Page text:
With the increase in hydrogen storage, meanwhile, Mirai now yields 357 miles of range in the Limited trim, a figure that jumps to 402 miles for the Mirai XLE. The sedan gets an EPA Combined rating of up to 74 MPGe for the XLE, 65 for the Limited. One advantage of a fuel-cell system is it doesn’t suffer quite as severe a loss of range in cold weather as battery-electric vehicles do, but the numbers do drop when you approach freezing temperatures.
One of the challenges of an FCV is getting enough power out of the stack at times of peak demand. The 2021 Mirai overcomes this by also using a small lithium-ion battery that is charged up while cruising or coasting. (The old model had a smaller nickel-metal hydride battery.)
One goal the automaker set for the FCV was “raising the bar for standard technology” with features like a standard 12.3-inch touchscreen for its infotainment system and a 14-speaker JBL sound system. There’s also Apple CarPlay and Android Auto, as well as built-in Amazon Alexa compatibility. The standard-issue JBL audio package, meanwhile, positions 14 speakers around the cabin. Also standard on the XLE grade is Qi wireless smartphone charging.
The gauge cluster, meanwhile, is an 8-inch TFT display. One disappointment: the lack of a conventional volume control knob. In fact, the entire interface could use an upgrade. It is far from intuitive and takes time to get comfortable with.
The new Mirai also got an upgrade to the Toyota Safety Sense 2.5+ suite of advanced driver assistance systems.
And moving up to the XLE grade adds useful features like a head-up display, three-zone climate control, and a bird’s eye camera view.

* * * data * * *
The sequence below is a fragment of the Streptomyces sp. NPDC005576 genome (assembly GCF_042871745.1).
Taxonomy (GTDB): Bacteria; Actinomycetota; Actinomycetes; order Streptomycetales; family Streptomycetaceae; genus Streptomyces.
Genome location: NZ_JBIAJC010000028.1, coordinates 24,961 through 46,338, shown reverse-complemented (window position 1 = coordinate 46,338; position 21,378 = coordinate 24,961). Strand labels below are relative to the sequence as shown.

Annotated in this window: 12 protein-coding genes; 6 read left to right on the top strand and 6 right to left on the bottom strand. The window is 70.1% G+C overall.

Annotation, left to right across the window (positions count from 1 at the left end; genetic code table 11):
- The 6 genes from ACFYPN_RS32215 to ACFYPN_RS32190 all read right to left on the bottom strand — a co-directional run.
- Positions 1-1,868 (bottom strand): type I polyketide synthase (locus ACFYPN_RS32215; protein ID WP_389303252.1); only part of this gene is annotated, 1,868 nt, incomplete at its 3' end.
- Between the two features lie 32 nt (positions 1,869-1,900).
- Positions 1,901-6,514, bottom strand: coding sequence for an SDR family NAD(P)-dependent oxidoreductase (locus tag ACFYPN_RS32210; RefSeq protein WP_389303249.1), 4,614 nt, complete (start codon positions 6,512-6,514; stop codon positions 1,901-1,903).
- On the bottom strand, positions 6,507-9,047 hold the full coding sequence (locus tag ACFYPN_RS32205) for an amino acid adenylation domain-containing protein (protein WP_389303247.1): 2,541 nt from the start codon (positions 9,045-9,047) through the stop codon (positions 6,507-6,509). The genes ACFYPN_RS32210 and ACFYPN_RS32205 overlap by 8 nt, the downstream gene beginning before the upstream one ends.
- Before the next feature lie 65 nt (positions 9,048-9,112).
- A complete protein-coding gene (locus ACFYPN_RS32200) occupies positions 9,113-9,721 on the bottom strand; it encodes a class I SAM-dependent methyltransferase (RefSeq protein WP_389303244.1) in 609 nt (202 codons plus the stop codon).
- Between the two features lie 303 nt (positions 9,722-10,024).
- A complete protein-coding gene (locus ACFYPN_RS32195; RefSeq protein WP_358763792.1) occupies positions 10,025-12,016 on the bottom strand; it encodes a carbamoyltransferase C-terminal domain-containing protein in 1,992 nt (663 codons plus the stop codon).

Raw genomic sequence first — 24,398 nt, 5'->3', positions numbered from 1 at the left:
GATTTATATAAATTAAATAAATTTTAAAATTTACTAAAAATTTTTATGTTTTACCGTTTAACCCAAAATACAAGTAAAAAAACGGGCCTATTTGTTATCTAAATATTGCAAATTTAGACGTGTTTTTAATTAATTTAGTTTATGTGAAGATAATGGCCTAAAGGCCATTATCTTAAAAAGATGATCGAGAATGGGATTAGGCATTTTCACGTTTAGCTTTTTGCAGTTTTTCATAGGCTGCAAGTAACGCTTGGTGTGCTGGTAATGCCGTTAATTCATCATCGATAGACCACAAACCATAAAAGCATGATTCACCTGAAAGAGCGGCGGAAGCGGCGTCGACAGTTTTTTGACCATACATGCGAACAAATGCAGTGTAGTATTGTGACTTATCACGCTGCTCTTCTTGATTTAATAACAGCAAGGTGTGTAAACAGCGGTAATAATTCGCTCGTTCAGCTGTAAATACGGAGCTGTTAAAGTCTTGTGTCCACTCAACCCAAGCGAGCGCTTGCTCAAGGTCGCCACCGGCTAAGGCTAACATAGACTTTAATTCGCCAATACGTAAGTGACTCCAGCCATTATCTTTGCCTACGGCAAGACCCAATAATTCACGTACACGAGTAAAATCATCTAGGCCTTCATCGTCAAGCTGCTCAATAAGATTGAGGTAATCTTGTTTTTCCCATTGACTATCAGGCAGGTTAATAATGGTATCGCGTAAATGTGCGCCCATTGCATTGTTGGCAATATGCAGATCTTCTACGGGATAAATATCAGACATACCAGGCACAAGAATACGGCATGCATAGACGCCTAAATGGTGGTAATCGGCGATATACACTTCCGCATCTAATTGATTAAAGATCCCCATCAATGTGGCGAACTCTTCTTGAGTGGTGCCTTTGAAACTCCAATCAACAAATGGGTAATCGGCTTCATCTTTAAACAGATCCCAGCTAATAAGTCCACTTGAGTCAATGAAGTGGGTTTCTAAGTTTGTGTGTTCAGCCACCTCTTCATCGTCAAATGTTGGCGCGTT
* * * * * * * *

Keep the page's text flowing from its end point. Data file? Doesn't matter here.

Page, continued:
The big disadvantage of a fuel-cell vehicle is the lack of a hydrogen production and distribution infrastructure. That’s why Toyota — like its competitors — has limited sales of the 2021 Mirai largely to portions of California where pumps can be found.
The technology also is costly. Even though the second-generation model came down a bit, it starts just under $50,000, with a Limited coming in at $66,955. But the price is partially offset by the fact that Toyota will cover up to $15,000 worth of hydrogen, on top of an 8-year/100,000-mile warranty on the fuel-cell powertrain,
The driving experience, meanwhile, is quite pleasant. While nowhere near as fast as some of the latest battery-electric sedans, the 2021 Toyota Mirai is acceptably quick off the line, and the launch feel doesn’t fade as you approach 30 mph, a problem with earlier fuel-cell vehicles.
Like an EV, the system is uncannily quiet while cruising, with only a slight, wind-like rush during hard acceleration from the pumps feeding the fuel-cell stack.
Handling seems solid, though our first drive didn’t offer the opportunity to really challenge the steering and suspension. Still, the more evenly balanced weight distribution should be promising once we have the opportunity to clock more miles.
Bottom line, the 2021 Toyota Mirai marks a major improvement from the original fuel-cell vehicle. But for the limited availability of hydrogen gas, the new FCV could readily serve as a daily driver with lots of premium features. Like battery chargers we expect to see more pumps open in the coming years. And, if the second-gen model is any indication, fuel-cell technology really could provide a real alternative to battery-electric vehicles.